A New Call for Immigrants Here Illegally to Get NJ Driver Licenses
A new report calls for giving driver licenses to New Jersey and New York residents living in the country illegally.
The report released by the Center for Popular Democracy, "Safe Roads Across the Tri-State Area: The Case for Expanding Access to Driver’s Licenses in New York and New Jersey," argues allowing such licenses would not only ensure safer roads for everyone, it would also boost state revenues, help provide more opportunities for immigrants looking for work and help keep immigrant families together.
Legislation that would allow licenses to be awarded to immigrants who could present a cell phone or utility bill is currently being crafted, but some lawmakers don’t believe this is a good idea.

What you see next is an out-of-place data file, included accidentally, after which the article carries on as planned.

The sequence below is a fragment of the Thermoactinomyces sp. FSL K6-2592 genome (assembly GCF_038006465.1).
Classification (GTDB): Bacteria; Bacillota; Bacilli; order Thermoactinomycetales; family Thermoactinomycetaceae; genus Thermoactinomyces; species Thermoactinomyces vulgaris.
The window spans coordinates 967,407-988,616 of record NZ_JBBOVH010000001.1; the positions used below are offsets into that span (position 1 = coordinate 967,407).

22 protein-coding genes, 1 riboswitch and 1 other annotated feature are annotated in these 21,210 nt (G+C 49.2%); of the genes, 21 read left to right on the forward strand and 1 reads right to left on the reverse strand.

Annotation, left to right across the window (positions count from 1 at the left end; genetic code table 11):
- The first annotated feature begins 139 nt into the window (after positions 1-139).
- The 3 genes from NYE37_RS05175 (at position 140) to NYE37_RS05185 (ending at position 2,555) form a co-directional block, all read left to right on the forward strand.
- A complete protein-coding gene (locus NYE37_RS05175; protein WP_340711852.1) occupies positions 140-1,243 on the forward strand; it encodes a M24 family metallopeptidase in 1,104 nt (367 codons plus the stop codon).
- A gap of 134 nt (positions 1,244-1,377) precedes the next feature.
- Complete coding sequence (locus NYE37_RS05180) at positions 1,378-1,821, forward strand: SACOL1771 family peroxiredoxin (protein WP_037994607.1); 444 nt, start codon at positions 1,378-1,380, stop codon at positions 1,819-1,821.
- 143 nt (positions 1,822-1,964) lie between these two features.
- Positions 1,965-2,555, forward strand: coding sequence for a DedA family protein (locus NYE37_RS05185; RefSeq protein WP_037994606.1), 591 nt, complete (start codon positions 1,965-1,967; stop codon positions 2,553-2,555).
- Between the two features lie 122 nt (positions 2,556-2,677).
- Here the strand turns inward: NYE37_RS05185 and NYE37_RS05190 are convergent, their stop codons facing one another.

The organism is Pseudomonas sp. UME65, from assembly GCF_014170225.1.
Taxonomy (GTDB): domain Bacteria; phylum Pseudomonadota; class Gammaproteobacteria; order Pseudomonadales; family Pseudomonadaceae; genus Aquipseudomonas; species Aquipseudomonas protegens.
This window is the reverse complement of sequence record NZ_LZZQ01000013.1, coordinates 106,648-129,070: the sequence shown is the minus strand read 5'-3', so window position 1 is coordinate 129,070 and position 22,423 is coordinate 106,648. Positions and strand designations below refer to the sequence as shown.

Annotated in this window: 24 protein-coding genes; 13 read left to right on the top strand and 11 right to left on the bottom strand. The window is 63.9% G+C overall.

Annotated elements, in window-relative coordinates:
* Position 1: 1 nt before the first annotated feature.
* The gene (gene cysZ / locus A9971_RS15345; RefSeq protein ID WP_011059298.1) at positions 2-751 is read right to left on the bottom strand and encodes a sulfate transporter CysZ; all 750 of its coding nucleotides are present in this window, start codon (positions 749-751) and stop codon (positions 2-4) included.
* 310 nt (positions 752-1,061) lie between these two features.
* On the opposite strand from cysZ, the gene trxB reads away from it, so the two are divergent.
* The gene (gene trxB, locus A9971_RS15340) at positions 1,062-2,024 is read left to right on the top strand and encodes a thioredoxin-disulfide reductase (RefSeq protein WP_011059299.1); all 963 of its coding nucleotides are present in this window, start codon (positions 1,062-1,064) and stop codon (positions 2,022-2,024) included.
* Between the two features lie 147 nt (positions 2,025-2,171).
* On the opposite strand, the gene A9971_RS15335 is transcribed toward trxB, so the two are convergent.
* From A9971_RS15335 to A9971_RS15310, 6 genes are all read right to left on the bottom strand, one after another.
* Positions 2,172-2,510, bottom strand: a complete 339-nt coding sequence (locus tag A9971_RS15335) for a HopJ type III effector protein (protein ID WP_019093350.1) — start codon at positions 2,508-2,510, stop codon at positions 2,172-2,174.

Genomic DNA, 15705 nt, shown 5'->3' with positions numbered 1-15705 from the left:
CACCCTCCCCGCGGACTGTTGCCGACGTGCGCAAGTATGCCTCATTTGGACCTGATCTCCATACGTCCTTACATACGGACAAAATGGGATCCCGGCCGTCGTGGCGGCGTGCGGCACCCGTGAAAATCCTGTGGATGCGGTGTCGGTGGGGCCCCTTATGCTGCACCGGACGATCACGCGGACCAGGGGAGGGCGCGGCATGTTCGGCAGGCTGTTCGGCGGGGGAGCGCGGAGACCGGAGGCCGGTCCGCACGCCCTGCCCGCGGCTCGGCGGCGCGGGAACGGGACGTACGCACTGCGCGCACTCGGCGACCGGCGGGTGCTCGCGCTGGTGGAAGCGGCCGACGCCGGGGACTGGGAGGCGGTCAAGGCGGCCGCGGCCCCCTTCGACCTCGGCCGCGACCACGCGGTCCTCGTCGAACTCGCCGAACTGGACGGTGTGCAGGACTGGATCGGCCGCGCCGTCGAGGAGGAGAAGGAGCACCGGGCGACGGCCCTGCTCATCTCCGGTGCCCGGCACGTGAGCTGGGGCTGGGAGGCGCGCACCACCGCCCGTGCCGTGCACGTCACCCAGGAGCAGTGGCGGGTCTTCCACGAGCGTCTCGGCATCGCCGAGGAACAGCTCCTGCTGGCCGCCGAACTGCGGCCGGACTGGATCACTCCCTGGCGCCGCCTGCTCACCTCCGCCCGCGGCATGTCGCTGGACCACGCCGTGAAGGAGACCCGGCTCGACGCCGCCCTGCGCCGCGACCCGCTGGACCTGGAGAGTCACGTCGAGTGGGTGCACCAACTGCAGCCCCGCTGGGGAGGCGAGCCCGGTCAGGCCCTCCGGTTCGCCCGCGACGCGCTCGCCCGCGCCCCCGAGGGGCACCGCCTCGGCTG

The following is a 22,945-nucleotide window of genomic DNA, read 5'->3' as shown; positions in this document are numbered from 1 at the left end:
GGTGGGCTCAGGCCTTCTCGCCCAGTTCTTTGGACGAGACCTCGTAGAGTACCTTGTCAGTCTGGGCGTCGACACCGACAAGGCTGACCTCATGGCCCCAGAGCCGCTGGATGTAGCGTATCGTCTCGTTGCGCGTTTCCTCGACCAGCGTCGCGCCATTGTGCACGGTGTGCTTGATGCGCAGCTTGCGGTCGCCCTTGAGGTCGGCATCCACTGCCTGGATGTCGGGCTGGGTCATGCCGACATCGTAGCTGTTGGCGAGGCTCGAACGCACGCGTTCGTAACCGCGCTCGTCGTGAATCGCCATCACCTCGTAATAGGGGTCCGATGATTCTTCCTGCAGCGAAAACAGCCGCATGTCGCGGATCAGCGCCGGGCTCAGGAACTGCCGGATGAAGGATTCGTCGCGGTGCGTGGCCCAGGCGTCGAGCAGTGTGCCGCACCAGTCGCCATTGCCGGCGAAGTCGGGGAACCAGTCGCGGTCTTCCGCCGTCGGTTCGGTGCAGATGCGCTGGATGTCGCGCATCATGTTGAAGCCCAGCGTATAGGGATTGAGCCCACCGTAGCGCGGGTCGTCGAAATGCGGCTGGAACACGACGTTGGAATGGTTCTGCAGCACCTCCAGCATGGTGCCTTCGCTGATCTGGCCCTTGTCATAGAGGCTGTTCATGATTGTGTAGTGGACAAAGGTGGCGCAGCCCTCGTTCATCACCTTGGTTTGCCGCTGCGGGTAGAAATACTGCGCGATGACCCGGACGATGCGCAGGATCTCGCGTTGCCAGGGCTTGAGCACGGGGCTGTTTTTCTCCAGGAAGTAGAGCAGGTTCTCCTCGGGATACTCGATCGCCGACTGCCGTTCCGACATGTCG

Republican Assembly Leader Jon Bramnick, R-Union, told New Jersey he's concerned immigrants could use driver licenses as identification even without providing hard documentation.
“Homeland Security in Washington should be dealing with this issue, not New Jersey and not individual states," Bramnick said.
He said the federal government must enact a sensible policy that allows immigrants to become U.S. citizens following a clear and reasonable formula.
In the meantime, Bramnick said, having immigrants here illegally subject to less stringent requirements than the 6 points of ID typically required for a New Jersey license doesn’t make sense.
“I’m deeply concerned that someone with a cell phone bill is going to now have a New Jersey driver’s license while the average citizen has to go through hoops, with incredible information requirements to show who they are," Bramnick said.
He said it's a security issue as well.
"You'll have inconsistent policies between the states, and you’ll have people with identification, and we’re not sure actually who they are.”
The report says New Jersey Policy Perspective estimates about 222,000 unauthorized immigrants would be expected to apply for this type of driver license within the first three years of implementation, and this would raise at least $90 million in annual revenue for the Garden State.